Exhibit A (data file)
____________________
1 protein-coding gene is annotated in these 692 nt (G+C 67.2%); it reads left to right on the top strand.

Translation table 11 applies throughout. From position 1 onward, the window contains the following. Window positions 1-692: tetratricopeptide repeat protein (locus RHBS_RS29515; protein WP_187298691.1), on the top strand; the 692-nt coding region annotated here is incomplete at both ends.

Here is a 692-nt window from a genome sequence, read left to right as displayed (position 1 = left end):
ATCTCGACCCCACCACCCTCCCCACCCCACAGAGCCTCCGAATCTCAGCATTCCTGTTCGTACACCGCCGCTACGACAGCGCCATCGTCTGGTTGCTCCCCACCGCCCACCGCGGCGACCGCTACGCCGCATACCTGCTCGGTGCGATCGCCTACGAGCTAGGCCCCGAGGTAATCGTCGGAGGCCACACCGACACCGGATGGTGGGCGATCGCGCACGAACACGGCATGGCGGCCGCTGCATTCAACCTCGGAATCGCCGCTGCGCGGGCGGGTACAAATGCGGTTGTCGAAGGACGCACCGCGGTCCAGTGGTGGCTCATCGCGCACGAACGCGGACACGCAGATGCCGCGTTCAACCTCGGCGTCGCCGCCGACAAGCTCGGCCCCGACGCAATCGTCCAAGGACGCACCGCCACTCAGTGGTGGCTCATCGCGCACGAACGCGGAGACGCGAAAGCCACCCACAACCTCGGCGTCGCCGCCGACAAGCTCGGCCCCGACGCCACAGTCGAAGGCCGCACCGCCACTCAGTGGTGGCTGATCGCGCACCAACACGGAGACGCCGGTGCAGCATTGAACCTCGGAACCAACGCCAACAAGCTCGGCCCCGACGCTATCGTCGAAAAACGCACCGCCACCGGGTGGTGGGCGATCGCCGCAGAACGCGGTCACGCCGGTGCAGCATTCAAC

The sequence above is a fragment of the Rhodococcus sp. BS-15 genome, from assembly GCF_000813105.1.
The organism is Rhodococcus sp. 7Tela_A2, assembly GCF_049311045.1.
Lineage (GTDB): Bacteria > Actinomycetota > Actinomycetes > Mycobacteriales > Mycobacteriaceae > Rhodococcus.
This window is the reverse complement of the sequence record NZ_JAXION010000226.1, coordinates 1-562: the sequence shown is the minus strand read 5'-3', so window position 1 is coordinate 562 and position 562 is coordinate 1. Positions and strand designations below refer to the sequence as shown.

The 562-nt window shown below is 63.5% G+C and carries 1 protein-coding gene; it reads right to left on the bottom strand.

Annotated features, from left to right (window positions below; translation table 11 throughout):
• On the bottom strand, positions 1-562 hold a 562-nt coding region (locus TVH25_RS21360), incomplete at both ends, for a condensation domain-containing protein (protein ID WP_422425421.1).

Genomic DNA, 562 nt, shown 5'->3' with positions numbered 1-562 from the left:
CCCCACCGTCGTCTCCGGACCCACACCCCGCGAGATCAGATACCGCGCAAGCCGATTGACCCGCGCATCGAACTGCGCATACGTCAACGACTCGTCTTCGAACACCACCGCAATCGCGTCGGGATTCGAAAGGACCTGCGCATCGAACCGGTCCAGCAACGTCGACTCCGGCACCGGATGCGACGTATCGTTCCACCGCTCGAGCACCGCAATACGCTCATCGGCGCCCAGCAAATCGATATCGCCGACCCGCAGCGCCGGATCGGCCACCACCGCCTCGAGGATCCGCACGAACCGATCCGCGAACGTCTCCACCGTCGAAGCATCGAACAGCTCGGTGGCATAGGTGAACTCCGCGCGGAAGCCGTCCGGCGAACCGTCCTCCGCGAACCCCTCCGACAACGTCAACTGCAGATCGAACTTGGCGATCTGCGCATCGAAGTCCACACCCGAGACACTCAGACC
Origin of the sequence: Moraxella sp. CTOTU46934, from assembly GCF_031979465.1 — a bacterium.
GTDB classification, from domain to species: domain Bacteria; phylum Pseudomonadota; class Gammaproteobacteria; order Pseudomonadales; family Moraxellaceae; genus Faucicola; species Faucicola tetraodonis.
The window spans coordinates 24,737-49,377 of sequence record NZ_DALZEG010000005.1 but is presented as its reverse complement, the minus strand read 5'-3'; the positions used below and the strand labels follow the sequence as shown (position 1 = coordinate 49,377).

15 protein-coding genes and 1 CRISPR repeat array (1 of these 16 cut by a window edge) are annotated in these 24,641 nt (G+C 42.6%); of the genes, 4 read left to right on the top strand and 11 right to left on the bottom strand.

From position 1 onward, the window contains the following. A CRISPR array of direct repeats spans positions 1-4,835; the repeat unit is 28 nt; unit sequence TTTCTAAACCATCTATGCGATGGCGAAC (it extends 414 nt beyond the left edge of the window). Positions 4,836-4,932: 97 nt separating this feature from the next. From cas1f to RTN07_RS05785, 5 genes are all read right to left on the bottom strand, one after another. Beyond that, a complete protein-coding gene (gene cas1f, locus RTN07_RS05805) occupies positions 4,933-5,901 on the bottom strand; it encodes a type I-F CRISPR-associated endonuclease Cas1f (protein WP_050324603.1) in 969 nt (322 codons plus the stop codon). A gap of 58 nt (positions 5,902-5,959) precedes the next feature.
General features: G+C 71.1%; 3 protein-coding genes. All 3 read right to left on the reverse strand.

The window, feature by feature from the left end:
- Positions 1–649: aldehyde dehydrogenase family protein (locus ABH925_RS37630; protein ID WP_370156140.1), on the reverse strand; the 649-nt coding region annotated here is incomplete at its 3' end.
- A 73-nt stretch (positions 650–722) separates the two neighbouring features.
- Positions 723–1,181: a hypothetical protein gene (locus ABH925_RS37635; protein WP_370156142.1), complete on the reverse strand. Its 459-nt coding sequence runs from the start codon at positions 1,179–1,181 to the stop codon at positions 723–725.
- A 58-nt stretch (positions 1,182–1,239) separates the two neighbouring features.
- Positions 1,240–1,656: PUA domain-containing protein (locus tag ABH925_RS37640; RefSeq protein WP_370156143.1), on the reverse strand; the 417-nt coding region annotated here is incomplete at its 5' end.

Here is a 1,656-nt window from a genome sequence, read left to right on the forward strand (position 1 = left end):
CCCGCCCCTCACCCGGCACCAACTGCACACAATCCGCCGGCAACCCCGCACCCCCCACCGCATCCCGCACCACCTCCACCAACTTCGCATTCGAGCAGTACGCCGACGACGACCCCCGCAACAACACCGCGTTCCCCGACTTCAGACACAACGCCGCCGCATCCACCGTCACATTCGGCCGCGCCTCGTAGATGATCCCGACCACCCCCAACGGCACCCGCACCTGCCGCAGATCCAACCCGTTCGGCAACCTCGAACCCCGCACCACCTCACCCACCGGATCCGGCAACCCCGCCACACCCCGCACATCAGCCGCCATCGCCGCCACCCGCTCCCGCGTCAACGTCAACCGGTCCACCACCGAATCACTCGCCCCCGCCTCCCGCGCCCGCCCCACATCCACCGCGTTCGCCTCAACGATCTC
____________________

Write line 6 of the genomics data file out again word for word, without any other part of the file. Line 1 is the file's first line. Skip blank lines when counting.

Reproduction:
The organism is Rhodococcus sp. 7Tela_A2, assembly GCF_049311045.1.